Recording began about 7:30 am and three takes were recorded, according to biographer John McDermott amd Kramer.[10] During the first take, Hendrix showed the others the song while the recording equipment was adjusted.[10] During the second take, Hendrix broke a string (these two takes were later edited together and released as "Voodoo Chile Blues" on the posthumous Hendrix compilation album Blues).[10] The third take provided the master that was used on Electric Ladyland. Music writer John Perry claims there were at least six takes recorded, but several were incomplete.[14]

"Voodoo Chile" opens with a series of hammer-on notes, similar to Albert Collins' intro to his "Collins Shuffle".[15] Hendrix played through a Fender Bassman top, providing a "very warm" amp sound[10] with his guitar tuned down a whole tone.[16] Although Hendrix's vocal and guitar are featured, the other musicians make contributions, taking it beyond the blues. McDermott describes Winwood's mid-song organ part as "a very English, hornpipe-like dance that was very Traffic-like".[10] However, Perry calls it a "modal, raga-like phrase", which Hendrix responds to by "improvising a mixed blues/eastern scale".[17] Mitchell anticipates changes in direction[9] and Casady provides a pulsing, solid foundation.[18]

Hendrix wanted to create the atmosphere of an informal club jam, but the recording did not capture sufficient background noise.[10] So the onlookers provided additional crowd sounds, which were recorded from 9:00 am to 9:45 am. Hendrix and Eddie Kramer later mixed the track, adding tape delay and other treatments.

Voodoo Child (Slight Return)[edit]

The day after recording "Voodoo Chile", Hendrix with Mitchell and Noel Redding returned to the studio for the filming of a short documentary. Rather than repeat what had been recorded the day before, they improvised on "Voodoo Chile", using some of the imagery and guitar lines. As Redding recalled: "We learned that song in the studio ... They had the cameras rolling on us as we played it".[19] The song became "Voodoo Child (Slight Return)", one of Hendrix's signature songs, and has been covered by numerous artists. Both songs were released on the Electric Ladyland album.

Confusion over title[edit]

Jimi Hendrix occasionally used different names and spellings for some of his songs. In his handwritten lyrics, he used "Voodoo Chile" for the longer song, while he used both "Voodoo Chile (Slight Return)" and "Voodoo Child (Slight Return)" for the following one recorded with the Experience.[20] However, in his handwritten album notes for Electric Ladyland sent to his record company, he listed the songs as "Voodoo Chile" and "Voodoo Child (Slight Return)".[21] When the album was released in the US by Reprise Records on October 16, 1968,[1] these spellings for the two songs were used.[22] When the album was subsequently released by Track Records in the UK, the songs were listed as "Voodoo Chile" and "Voodoo Chile (Slight Return)".[23] In 1970, the "(Slight Return)" song was released as a single in the UK and it was simply titled "Voodoo Chile", without the further designation.[24] Later album reissues usually follow the Reprise or Track album spellings, depending on the country of origin.[25]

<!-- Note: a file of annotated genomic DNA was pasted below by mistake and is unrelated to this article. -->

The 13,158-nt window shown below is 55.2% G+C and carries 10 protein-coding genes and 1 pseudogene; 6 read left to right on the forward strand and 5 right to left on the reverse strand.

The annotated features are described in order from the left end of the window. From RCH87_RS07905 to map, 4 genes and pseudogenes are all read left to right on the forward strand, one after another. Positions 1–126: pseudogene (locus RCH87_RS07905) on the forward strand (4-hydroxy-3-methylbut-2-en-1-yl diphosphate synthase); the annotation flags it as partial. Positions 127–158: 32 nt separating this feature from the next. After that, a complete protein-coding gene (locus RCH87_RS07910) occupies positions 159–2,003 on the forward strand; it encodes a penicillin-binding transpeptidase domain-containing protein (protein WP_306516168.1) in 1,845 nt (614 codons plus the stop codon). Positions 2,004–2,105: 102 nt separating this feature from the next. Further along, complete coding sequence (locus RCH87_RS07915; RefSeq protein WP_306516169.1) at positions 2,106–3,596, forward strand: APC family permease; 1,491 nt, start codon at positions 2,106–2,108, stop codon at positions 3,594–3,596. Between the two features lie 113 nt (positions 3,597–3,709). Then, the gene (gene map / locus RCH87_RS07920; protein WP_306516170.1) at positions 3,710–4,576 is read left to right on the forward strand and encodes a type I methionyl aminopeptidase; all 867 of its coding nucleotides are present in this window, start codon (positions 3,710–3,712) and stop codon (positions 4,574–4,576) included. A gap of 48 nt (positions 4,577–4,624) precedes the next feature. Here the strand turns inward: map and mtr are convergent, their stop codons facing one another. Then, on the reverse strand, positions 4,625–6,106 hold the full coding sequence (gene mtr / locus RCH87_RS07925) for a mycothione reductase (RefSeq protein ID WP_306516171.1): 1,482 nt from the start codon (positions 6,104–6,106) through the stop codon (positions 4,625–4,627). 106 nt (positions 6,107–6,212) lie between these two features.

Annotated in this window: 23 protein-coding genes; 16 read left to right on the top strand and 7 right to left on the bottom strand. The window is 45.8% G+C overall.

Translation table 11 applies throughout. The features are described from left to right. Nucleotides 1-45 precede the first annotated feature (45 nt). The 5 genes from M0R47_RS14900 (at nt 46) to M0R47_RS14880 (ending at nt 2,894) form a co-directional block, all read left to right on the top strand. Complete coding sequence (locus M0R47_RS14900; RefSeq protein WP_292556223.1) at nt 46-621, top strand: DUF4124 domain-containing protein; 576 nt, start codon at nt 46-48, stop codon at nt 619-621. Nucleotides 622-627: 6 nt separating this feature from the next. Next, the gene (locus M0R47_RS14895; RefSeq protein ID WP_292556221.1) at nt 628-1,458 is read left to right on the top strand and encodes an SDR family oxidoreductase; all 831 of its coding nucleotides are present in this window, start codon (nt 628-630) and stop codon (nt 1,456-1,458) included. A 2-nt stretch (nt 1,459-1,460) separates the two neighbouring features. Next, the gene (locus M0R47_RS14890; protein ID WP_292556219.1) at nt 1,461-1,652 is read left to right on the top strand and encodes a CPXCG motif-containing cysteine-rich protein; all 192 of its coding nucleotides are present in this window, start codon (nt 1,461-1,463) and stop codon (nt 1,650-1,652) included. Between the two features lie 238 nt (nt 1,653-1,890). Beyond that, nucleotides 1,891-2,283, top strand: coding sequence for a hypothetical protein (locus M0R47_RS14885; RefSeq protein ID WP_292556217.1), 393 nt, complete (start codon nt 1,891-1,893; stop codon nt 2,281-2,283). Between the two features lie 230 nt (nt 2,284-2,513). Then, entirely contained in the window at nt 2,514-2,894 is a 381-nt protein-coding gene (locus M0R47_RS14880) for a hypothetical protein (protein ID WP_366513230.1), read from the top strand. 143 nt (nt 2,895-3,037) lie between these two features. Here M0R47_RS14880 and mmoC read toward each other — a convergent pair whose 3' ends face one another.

Notes[edit]

Footnotes
  1. ^ Muddy Waters' songs in turn were based on earlier Delta blues songs, including Robert Petway's "Catfish Blues", Tommy McClennan's "Deep Sea Blues", and Hambone Willie Newbern's "Roll and Tumble Blues".[4]
  2. ^ A solo demo of "Voodoo Chile" was released with Voodoo Child: The Illustrated Legend of Jimi Hendrix.[5]
Citations
  1. ^ a b McDermott 2009, p. 117.
  2. ^ Perry 2004, p. 80.
  3. ^ Fairchild 1994, p. 22.
  4. ^ Herzhaft 1992, pp. 442, 468.
  5. ^ Green 1995.
  6. ^ Shadwick 2003, pp. 132, 153.
  7. ^ Murray 1991, p. 147.
  8. ^ Murray 1991, p. 148.
  9. ^ a b Shadwick 2003, p. 153.
  10. ^ a b c d e f g h McDermott 2009, p. 101.
  11. ^ Jimi Hendrix Encyclopedia May 2, 1968.
  12. ^ a b Black 1999, p. 146.
  13. ^ Perry 2004, p. 79.
  14. ^ Perry 2004, pp. 78–79.
  15. ^ Roby 2010, p. 101.
  16. ^ Shadwick 2003, p. 247.
  17. ^ Perry 2004, p. 81.
  18. ^ Vitka, Bill (2010). "Inside Electric Ladyland with Jack Casady". Blues Revue. Retrieved March 9, 2011. 
  19. ^ McDermott 2009, p. 102.
  20. ^ Hendrix, Janie 2003, pp. 171–172.
  21. ^ Taylor 1997, pp. 17–18.
  22. ^ "Jimi Hendrix Experience, The – Electric Ladyland Images (Reprise)". Discogs. Zink Media, Inc. Retrieved November 10, 2013. 
  23. ^ "Jimi Hendrix Experience, The – Electric Ladyland Images (Track)". Discogs. Zink Media, Inc. Retrieved November 10, 2013. 
  24. ^ "Jimi Hendrix Experience, The – Voodoo Chile Images (Track single)". Discogs. Zink Media, Inc. Retrieved November 10, 2013. 
  25. ^ "Jimi Hendrix Experience, The – Electric Ladyland: versions". Discogs. Zink Media, Inc. Retrieved November 10, 2013. 
References